December 3: The Beatles use the sitar for the first time in “Norwegian Wood”

Dylan hung out with the Beatles a couple times at the Warwick Hotel when they were in New York August 13-17 for The Ed Sullivan Show and the Shea Stadium gig. Whenever the visited the Beatles, he brought copies of his new records to play for them. “Hey John, listen to the lyrics, man.”

But Lennon was getting high and drunk on wine. “Forget the lyrics!”

Lennon recalled, “You know, we’re all out of our minds; are we supposed to be listening to lyrics? No, we’re just listening to the rhythm and how he does it.”[i]

But whether he was aware of it, Lennon continued to borrow words from Dylan songs. For Help!’s “You’ve Got to Hide Your Love Away,” he took the image of “facing the wall” from Dylan’s “I Don’t Believe You (She Acts Like We Never Have Met).” In an attempt to make it less Dylanesque, he replaced the harmonica was a flute. In fact, Lennon stopped playing harmonica entirely, which he had done on eleven earlier Beatle songs.

The Beatles returned to London on September 1 and entered the studio on October 12 to record their new album. That day they did the first take of “This Bird Has Flown,” the working title of “Norwegian Wood.” The guitar sounded close to Dylan’s “It’s Alright Ma (I’m Only Bleeding).” The track needed something to set it apart.

Harrison had recently bought a sitar along with Ravi Shankar’s albums Portrait of Genius and Sound of the Sitar. Harrison’s conversations with David Crosby about Shankar while they were tripping last August had inspired him. Also, when they arrived back to the UK from the States, the Kinks were at No. 10 on the charts with the Indian-influenced “See My Friends.” When the Kinks had toured Australia and Asia at the beginning of the year, they had a stopover in Bombay. Ray Davies said, “I remember getting up, going to the beach and seeing all these fishermen coming along. I heard chanting to start with, and gradually the chanting came a bit closer, and I could see it was fishermen carrying their nets out.”[ii] The Kinks’ song had no Indian instruments, but the band’s guitar imitated a tambura while Ray’s vocal whine and drone lent his singing an Indian quality. Author/jazz musician Barry Ernest Fantoni recalled hanging with the Beatles one night when they heard the Kinks’ song. Realizing Davies’ guitar sounded like a sitar, they discussed getting one for their next record.[iii]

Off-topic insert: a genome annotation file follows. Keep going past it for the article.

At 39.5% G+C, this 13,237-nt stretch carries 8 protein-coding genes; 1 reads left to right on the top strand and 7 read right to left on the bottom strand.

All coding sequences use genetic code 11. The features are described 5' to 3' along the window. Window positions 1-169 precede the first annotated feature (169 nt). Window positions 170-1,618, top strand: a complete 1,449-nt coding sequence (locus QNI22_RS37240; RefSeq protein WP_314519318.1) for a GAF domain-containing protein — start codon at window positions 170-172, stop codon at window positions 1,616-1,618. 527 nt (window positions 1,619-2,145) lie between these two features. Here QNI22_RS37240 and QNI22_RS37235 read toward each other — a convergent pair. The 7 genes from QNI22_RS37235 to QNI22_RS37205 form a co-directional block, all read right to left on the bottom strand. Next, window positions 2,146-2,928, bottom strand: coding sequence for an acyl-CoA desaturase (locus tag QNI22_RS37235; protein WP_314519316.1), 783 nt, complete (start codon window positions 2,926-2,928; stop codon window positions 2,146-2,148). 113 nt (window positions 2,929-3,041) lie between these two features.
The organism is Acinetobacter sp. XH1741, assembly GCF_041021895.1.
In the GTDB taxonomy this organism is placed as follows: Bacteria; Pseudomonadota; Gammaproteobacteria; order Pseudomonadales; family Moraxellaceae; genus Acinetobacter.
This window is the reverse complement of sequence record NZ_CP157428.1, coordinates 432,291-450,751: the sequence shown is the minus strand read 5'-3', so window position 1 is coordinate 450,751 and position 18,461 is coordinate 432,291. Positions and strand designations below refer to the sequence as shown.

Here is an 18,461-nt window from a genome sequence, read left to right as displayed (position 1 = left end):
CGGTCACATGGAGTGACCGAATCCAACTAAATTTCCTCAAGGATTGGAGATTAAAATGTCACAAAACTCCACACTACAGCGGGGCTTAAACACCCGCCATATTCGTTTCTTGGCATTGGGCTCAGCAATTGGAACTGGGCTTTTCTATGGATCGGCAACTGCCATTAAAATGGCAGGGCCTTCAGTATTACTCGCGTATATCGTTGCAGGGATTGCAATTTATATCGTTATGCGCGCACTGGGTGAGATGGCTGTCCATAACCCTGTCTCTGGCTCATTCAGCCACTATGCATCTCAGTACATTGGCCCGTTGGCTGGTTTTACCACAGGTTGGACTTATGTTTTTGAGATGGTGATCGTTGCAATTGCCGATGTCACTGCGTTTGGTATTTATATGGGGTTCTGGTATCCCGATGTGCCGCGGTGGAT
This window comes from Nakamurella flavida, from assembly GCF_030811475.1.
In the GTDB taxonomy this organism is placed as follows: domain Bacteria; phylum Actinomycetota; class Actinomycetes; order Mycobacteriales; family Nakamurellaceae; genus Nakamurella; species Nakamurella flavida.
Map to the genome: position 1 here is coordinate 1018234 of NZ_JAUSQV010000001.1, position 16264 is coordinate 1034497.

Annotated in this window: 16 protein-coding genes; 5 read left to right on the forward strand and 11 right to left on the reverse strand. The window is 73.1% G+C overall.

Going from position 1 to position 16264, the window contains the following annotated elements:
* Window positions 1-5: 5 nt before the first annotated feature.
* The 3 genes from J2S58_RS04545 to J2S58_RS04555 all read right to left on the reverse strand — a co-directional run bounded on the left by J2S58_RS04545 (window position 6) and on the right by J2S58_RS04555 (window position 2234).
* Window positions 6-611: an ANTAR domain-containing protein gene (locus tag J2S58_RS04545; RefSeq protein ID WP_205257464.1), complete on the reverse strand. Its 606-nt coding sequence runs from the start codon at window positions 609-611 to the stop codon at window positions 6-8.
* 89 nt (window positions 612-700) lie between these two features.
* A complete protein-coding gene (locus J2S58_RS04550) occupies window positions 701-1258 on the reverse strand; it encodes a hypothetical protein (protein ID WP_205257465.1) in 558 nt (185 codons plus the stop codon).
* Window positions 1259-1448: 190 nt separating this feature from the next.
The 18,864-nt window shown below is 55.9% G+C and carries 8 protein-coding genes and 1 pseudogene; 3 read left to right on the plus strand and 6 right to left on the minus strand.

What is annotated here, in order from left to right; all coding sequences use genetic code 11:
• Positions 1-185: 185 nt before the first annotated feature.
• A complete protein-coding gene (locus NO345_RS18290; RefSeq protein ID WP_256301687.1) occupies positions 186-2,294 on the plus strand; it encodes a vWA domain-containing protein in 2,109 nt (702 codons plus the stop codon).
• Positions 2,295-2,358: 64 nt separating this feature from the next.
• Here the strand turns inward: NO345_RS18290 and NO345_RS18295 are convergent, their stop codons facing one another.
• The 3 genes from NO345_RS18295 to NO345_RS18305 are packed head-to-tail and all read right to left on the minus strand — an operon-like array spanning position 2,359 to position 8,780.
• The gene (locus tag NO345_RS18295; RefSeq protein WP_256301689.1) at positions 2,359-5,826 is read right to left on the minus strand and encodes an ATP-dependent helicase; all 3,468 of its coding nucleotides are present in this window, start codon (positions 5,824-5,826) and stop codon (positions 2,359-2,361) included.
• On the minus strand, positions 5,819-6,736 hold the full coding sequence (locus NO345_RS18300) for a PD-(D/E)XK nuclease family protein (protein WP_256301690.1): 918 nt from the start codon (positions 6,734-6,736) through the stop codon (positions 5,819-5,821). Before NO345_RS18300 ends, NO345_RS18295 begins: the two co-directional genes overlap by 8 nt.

Lennon asked Harrison if he could add it to “Norwegian Wood.” “He was not sure whether he could play it yet because he hadn’t done much on the sitar, but he was willing to have a go.”[iv]

Harrison’s sitar flourishes, as rudimentary as they were, kicked the nascent Indian craze into high gear. Soon Donovan, Them, the Moody Blues, the Pretty Things, Paul Butterfield, the Doors, and Traffic all employed “raga rock,” as the Byrds’ publicist coined it for the release of their sitar-inspired “Eight Miles High.” Even the Velvet Underground appropriated the Indian drone. Next year Harrison would travel to India to study with Shankar, the beginnings of a life-long friendship. Just as Harrison’s twelve-string arpeggio at the end of “A Hard Days Night” birthed the sound of folk-rock, his growing fascination with Indian instruments would soon expose millions of Beatle record-buyers to world music. When that led him to pursue Transcendental Meditation with the Maharishi, it encouraged countless baby boomers to look into Eastern philosophy.